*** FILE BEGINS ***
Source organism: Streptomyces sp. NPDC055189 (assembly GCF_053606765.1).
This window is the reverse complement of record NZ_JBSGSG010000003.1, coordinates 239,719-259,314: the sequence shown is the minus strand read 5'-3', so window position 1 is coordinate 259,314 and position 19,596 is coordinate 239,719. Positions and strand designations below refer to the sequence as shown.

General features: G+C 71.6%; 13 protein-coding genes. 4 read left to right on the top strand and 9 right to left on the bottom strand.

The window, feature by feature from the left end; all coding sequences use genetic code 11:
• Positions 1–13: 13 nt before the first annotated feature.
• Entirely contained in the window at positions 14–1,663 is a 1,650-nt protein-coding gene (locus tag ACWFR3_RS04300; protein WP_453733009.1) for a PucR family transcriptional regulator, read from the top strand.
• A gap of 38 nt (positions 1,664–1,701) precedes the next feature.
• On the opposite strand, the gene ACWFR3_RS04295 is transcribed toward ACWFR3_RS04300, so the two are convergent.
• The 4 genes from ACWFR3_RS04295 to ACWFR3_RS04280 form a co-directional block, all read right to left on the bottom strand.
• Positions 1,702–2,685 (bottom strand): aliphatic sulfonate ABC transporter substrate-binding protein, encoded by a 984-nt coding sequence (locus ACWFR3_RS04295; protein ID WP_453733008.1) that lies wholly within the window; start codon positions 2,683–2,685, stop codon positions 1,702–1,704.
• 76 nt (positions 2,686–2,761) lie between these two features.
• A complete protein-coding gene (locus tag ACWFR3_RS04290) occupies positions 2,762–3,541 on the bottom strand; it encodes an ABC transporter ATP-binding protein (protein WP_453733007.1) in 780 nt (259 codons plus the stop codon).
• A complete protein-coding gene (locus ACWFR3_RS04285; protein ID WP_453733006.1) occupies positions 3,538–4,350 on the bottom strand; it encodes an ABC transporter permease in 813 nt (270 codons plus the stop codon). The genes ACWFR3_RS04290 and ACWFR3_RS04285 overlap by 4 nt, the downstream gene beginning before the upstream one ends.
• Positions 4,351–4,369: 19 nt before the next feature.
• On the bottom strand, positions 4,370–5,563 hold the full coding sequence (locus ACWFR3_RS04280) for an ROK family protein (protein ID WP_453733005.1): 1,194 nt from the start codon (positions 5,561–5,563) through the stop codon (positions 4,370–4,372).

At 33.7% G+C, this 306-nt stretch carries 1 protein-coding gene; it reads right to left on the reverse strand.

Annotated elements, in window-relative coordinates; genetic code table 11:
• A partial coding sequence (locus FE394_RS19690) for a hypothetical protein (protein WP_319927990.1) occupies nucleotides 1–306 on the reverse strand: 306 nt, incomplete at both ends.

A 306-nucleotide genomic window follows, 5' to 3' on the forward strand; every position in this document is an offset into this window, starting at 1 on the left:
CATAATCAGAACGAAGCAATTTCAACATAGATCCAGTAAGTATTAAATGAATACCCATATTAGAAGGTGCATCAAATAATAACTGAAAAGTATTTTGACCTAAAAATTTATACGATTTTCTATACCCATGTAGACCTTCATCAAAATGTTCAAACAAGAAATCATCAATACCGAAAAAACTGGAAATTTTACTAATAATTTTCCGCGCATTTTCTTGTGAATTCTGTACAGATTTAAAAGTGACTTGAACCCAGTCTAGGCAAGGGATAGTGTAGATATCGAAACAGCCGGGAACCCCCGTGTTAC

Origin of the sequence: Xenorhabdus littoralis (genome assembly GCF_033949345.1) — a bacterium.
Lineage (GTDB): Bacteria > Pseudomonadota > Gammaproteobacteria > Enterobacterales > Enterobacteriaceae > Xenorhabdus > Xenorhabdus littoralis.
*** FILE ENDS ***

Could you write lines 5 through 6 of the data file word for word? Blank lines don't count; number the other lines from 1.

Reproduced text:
• Positions 1–13: 13 nt before the first annotated feature.
• Entirely contained in the window at positions 14–1,663 is a 1,650-nt protein-coding gene (locus tag ACWFR3_RS04300; protein WP_453733009.1) for a PucR family transcriptional regulator, read from the top strand.